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Norwegian Epic

Moll Adossat, Barcelona, 08039, Spain | 305-436-4770 | Website

Mediterranean Cruise


Visit date:

This review is especially helpful for those who have or use the following: Walking Aid, Wheelchair, Powerchair, Mobility Scooter


A mostly accessible cruise ship with extremely friendly staff, good food, and the opportunity to do a lot or nothing at all. Definitely a good way for a manual wheelchair user and a non-driving carer to holiday without being stuck in one place.

Transport & Parking


Of the 5 destinations, Barcelona was the only one that had wheelchair accessible taxis. Other than that, disabled passengers must be able to climb onto a coach. Electric wheelchairs can not be taken on tour excursions, unless by pure luck the coach has a wheelchair lift. Cannes is a tender port, which means the disabled passenger must be able to walk steps with assistance. To have wheelchair friendly transport on tour excursions, the tour operators must be informed well in advance, and passengers may be asked to pay an extortionate fee for a 'medivan' - I was quoted $900 for a return trip.



Each deck does have flat level access, but the pools are inaccessible. There are 4 lifts at either end of the ship, and 2 outside, but they are often filled with able bodied passengers, meaning we had to wait for over 15 minutes to be able to go upstairs. Most ports have ramps to get on and off the ship, and the staff are extremely helpful as they are very steep. Tender ports are harder, if you cannot walk approximately 10 steps its a no-go. The accessible staterooms have automatic doors, and wet-room bathrooms. The floor outside the bathroom is ramped, and there is roughly 24 square metres of space. Special needs at sea can supply equipment to be delivered directly to the stateroom. The corridors are wide enough for a standard width manual or electric wheelchair, however the housekeeping carts to obstruct access, but the housekeepers will help you to move them to let you pass. All restaurants are accessible, and you are given a list of every accessible toilet on board. The staff do their best to meet your every need, and help is available at all hours. There are sun-beds covering almost every inch of spare space outside, but there is a path wide enough between them.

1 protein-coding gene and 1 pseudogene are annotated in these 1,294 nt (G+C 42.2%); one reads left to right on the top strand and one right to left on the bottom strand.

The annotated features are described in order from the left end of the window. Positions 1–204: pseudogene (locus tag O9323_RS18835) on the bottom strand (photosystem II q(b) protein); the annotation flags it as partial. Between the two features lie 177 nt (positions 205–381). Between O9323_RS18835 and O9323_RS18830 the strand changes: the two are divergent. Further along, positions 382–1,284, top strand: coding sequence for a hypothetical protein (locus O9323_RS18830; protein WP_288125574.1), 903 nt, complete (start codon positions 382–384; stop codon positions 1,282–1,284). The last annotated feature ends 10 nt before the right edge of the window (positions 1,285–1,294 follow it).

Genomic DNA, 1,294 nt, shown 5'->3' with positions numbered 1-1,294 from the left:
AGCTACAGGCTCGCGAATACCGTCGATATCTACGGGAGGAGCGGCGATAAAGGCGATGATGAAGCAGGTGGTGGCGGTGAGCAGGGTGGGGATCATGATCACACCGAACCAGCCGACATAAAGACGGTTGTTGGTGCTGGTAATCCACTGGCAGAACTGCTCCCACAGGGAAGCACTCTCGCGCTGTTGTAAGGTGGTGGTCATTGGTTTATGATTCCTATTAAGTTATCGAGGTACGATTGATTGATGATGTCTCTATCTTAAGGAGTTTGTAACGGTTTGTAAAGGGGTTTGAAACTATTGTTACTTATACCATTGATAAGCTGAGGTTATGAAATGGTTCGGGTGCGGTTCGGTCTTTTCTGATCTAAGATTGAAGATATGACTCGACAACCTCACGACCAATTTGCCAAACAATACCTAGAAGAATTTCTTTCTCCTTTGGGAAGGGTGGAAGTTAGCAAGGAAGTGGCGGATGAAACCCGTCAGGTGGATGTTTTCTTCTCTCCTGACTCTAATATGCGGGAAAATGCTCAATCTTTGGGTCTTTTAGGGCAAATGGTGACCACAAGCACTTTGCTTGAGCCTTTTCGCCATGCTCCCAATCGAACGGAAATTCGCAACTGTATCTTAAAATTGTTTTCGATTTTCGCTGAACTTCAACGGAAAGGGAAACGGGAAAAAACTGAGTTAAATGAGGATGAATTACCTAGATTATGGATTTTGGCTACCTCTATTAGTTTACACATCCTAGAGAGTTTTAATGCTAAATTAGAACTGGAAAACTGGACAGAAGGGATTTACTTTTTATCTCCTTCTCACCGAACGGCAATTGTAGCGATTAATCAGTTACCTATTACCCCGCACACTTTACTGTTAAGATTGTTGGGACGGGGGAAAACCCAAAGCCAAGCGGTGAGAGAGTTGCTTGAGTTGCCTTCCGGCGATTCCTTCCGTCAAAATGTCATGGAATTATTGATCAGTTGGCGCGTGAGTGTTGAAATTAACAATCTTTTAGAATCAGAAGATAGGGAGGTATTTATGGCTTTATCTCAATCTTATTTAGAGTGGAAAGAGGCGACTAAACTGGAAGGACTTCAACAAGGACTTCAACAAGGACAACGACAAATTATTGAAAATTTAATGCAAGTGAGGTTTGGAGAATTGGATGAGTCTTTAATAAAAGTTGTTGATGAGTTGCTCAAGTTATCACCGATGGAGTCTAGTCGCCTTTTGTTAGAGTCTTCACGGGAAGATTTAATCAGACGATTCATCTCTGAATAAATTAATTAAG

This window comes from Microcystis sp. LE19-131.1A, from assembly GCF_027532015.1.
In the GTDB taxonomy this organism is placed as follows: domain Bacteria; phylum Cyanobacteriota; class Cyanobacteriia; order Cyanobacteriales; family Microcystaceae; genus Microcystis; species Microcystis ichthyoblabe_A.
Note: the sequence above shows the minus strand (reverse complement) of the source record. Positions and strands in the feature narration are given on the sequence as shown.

All staterooms are ensuite, and travel agencies will send you photographs of the bathrooms on request. All the accessible toilets we used on board were clean, with good grab rails and plenty of space for a carer. They also had automatic doors with a push button on the outside, and then could locked from the inside. The only thing that we found slightly odd was that the sink is not in the bathroom, meaning the passenger has to leave the bathroom to wash their hands. In our stateroom the bathroom door opened outwards, and was fairly close to the bed.



Every single member of the 1,500 strong staff team will do everything they can to help you. They will help you collect food from the buffet, find you a table and help you get settled, move things out of your way, move people out of your way, liaise with the shore excursion organisers on your behalf, and the Accessibility officer is available pretty much 24/7. I can't fault them. Everyone is really friendly, and will make you feel welcome and comfortable. Should a problem arise, they work extremely hard to resolve it and keep you informed on their progress.

Anything else you wish to tell us?

I would recommend this for manual wheelchair users, or people with walking difficulties as it enabled us to see a lot of beautiful places that would have been inaccessible if we had visited the countries separately. Just be prepared to have to move things, and people out of the way. The ship is huge, it can hold around 4,000 passengers. For those who don't like large crowds I recommend an outside stateroom with a balcony, as the outside areas get very very crowded. We also found that Barcelona airport is one of the best for wheelchair assistance. Communication is absolutely essential - especially for tour excursions, you can't take electric wheelchairs, and you must be able to get on and off a coach, and walk steps at tender ports - or stay on the boat. The spa is huge, and they can accommodate for wheelchairs - an expensive but luscious treat! For people with fatigue or similar, most excursions are in the morning, we had to be on shore by 8am mostly, but most are half day trips. There are usually disabled toilets at most tour locations. There is a kids club, and plenty of activities, and the team will do everything they can to make it inclusive. We'll definitely be going again!

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